First BPH Treatment Procedures Performed in Canada with Minimally Invasive iTind Device
Dr. Dean Elterman, back left, has performed the first iTind procedures in Canada.
CENTER VALLEY, Pa. (June 23, 2022) - Olympus, a global technology leader in designing and delivering innovative medical technology solutions, announced today the first commercial treatment of Benign Prostatic Hyperplasia (BPH) in Canada using the minimally invasive iTind™ procedure.
Dr. Dean Elterman, a urologist at University Urology Associates and a faculty member in the University of Toronto's Division of Urology, is the first physician in Canada to perform the iTind procedure to treat BPH, also known as an enlarged prostate.
BPH is a common problem as it will affect 50% of men between the ages of 51 and 60 and up to 90% of men over the age of 80.1 The minimally invasive iTind procedure offers a treatment option beyond medication, surgery or permanent implants.
"Too often, men will stay silent about the symptoms they are experiencing from an enlarged prostate that hamper their day-to-day lives, such as the urgent need to urinate or sleepless nights because they are frequently waking up to pee," Dr. Elterman said. "I'm thrilled to offer patients the option of the minimally invasive, relatively low-risk iTind procedure that can be performed in an office setting and provide quick and effective relief from symptoms."
Dr. Elterman is a paid consultant for Olympus.
Mario Elia, 69, said he'd experienced a weakened urine stream since his 40s due to what physicians deemed a "lazy urethra." Mario, who lives in Toronto, said for years it was little more than a nuisance he learned to live with, and that he became accustomed to waking up once or twice a night to use the bathroom.
"But when it got to the point where it became three, four, even five times a night that became a catalyst for me to look for treatment options," Mario said, adding that the urgency to go also became more pronounced.
After trying two rounds of prescription medications, the results of which he ultimately found unsatisfactory, Mario said his research into BPH therapy eventually led him to the iTind procedure. He said that he was immediately interested given the minimally invasive nature of the procedure and the prospect of not needing a catheter following treatment.
Mario described his procedures to insert and remove the iTind device as simple and relatively quick with minimal discomfort. In the weeks following the procedure, he reported an improved urine stream and more restful nights. As with all medical procedures, results may vary. The statements of Mario's are his own and should not be used as advice given by a physician.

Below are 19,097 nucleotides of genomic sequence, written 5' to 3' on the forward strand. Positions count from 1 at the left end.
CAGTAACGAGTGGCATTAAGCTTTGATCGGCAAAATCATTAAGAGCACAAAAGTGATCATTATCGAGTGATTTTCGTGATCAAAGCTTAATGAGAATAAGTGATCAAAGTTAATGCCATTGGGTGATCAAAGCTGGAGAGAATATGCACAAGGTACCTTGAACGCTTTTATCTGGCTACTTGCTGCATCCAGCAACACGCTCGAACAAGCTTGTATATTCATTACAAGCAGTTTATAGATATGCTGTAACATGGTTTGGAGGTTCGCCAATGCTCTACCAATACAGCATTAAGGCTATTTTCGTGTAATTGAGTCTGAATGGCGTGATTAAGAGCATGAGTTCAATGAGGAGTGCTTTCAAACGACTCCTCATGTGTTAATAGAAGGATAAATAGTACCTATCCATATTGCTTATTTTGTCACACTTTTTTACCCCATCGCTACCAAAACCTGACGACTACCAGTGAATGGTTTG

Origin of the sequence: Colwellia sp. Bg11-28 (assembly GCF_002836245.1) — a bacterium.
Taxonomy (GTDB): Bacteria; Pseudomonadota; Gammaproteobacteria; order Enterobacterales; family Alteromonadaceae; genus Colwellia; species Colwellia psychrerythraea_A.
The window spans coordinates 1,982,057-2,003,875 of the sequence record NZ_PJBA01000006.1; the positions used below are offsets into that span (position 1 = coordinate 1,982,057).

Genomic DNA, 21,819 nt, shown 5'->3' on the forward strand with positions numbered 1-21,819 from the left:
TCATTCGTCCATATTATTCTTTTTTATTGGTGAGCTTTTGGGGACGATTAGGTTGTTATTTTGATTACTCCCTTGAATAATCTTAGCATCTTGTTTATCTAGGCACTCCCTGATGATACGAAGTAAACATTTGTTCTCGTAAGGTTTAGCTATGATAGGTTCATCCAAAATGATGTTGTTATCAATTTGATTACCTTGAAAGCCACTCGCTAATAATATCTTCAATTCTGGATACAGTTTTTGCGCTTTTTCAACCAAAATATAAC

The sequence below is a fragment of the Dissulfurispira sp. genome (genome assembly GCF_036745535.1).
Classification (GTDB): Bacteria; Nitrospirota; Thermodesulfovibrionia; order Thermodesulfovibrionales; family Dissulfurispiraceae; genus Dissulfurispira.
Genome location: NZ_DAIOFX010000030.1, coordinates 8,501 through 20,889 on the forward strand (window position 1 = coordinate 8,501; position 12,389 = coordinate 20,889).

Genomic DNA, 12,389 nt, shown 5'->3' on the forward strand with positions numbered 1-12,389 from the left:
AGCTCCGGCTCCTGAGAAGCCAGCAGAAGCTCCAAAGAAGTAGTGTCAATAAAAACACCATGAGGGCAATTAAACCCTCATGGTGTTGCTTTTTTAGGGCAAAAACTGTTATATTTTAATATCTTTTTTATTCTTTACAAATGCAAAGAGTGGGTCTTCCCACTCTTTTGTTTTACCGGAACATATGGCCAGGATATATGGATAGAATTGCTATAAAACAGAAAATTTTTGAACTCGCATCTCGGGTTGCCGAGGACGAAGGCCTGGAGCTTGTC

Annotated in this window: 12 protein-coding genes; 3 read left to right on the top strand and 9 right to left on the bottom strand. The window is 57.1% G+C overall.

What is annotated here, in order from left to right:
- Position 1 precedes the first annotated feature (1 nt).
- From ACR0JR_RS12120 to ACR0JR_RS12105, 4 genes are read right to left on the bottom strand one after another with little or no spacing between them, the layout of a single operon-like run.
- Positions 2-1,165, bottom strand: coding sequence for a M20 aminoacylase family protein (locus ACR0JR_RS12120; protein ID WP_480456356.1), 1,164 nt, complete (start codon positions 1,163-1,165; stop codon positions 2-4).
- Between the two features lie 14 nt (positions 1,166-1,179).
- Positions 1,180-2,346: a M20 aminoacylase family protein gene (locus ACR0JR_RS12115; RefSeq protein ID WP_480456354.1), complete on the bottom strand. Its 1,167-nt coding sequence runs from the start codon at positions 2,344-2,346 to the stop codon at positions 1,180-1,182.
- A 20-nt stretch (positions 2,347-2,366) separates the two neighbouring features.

"I'm getting up once a night, that's a victory," Mario said.
Treatment with the iTind procedure takes a week and works by gently reshaping the prostate. The device's three nitinol (nickel titanium alloy) struts gradually expand while the temporary implant is in place, creating channels through which urine can flow. Once the device is removed, most men go home without the need of a catheter, and the procedure does not limit patients to any future treatment options.
Placement and retrieval can be done in a hospital, ambulatory surgery center, or medical office setting, and this flexibility in the site of care means the iTind procedure can be offered by physicians almost anywhere, including smaller, rural facilities.
The iTind procedure is indicated for men 50 years and older and does come with the possibility of side effects, including pelvic discomfort, blood in the urine and painful or urgent urination. In rare cases, the device may cause urinary tract infection or a sudden difficulty to urinate.
For more information about the iTind procedure, visit https://bphtherapy.com/itind.
Olympus is passionate about creating customer-driven solutions for the medical industry. For more than 100 years, Olympus has focused on making people's lives healthier, safer and more fulfilling by helping to detect, prevent, and treat disease; and furthering scientific research.
As a leading medical technology company, Olympus uses innovative capabilities in medical technology, therapeutic intervention, and precision manufacturing to help healthcare professionals deliver diagnostic, therapeutic, and minimally invasive procedures to improve clinical outcomes, reduce overall costs, and enhance the quality of life for patients and their safety. Olympus' Medical portfolio includes endoscopes, laparoscopes, and video imaging systems, as well as surgical energy devices, system integration solutions, medical services, and a wide range of endotherapy instruments for endoscopic and therapeutic applications. For more information, visit https://medical.olympusamerica.com.
- American Urological Association, Urologyhealth.org, "Urology A-Z: Benign Prostatic Hyperplasia." Updated Sept. 2021, Accessed April 13, 2022